The proxy authorization method is a special form of authentication. A user that binds to the directory by using his or her own identity is granted the rights of another user through proxy authorization.
To configure Directory Server to allow proxy requests you must do the following:
Grant the administrators the right to proxy as other users.
Grant your regular users normal access rights as defined in your access control policy.
You can grant proxy rights to any users of the directory except the Directory Manager. In addition, you cannot use the Directory Manager’s DN as a proxy DN. You need to exercise great care when granting proxy rights because you grant the right to specify any DN (except the Directory Manager DN) as the proxy DN. If Directory Server receives more than one proxied authentication control in the same operation, an error is returned to the client application and the operation attempt is unsuccessful.
Example.com wants the client application that binds as MoneyWizAcctSoftware to have the same access rights to the LDAP data as an Accounting Administrator.
The following parameters apply:
The client application’s bind DN is uid=MoneyWizAcctSoftware, ou=Applications,dc=example,dc=com.
The targeted subtree to which the client application is requesting access is ou=Accounting,dc=example,dc=com.
An Accounting Administrator with access permissions to the ou=Accounting,dc=example,dc=com subtree exists in the directory.
For the client application to gain access to the Accounting subtree, by using the same access permissions as the Accounting Administrator, the following must be true:
The Accounting Administrator must have access permissions to the ou=Accounting,dc=example,dc=com subtree. For example, the following ACI grants all rights to the Accounting Administrator entry:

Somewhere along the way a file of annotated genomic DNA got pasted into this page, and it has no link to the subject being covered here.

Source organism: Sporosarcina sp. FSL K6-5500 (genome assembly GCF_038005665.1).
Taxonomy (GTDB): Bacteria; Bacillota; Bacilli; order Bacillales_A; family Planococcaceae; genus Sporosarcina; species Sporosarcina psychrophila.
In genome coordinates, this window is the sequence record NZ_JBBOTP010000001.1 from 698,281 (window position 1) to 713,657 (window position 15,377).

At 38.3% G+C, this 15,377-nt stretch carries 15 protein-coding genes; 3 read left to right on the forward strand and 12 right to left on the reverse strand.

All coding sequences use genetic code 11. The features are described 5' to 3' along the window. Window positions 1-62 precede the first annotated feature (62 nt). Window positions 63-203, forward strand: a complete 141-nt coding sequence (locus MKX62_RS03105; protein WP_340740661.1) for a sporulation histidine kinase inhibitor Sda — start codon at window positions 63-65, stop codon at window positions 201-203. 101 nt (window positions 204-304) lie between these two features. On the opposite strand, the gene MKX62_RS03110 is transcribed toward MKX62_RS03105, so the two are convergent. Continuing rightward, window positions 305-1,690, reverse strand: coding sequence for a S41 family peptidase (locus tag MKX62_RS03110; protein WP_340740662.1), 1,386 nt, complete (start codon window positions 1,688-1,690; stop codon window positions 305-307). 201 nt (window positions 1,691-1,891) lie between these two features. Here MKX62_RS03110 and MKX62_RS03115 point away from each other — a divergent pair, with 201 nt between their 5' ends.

aci: (targetattr="*") (version 3.0; acl "allowAll-AcctAdmin"; allow (all) userdn="ldap:///uid=AcctAdministrator,ou=Administrators, dc=example,dc=com";)
The following ACI that grants proxy rights to the client application must exist in the directory:
aci: (targetattr="*") (version 3.0; acl "allowproxy- accountingsoftware"; allow (proxy) userdn= "ldap:///uid=MoneyWizAcctSoftware,ou=Applications, dc=example,dc=com";)
With this ACI in place, the MoneyWizAcctSoftware client application can bind to the directory and then send an LDAP command, such as ldapsearch or ldapmodify, that requires the access rights of the proxy DN.
In this example, if the client wanted to perform an ldapsearch command, the command would include the following controls:
$ ldapsearch -D "uid=MoneyWizAcctSoftware,ou=Applications,dc=example,dc=com" -w - \ -Y "dn: uid=AcctAdministrator,ou=Administrators,dc=example,dc=com" ...
If the client wanted to perform an ldapmodify command, the command would include the following controls:
$ ldapmodify -h hostname -p port \ -D "uid=MoneyWizAcctSoftware,ou=Applications,dc=example,dc=com" -w - \ -Y"dn: uid=AcctAdministrator,ou=Administrators,dc=example,dc=com" dn: uid=AcctAdministrator,ou=Administrators,dc=example,dc=com changetype: modify delete: userpassword - add: userpassword userpassword: admin1
Note that the client binds as itself, but is granted the privileges of the proxy entry. The client does not need the password of the proxy entry.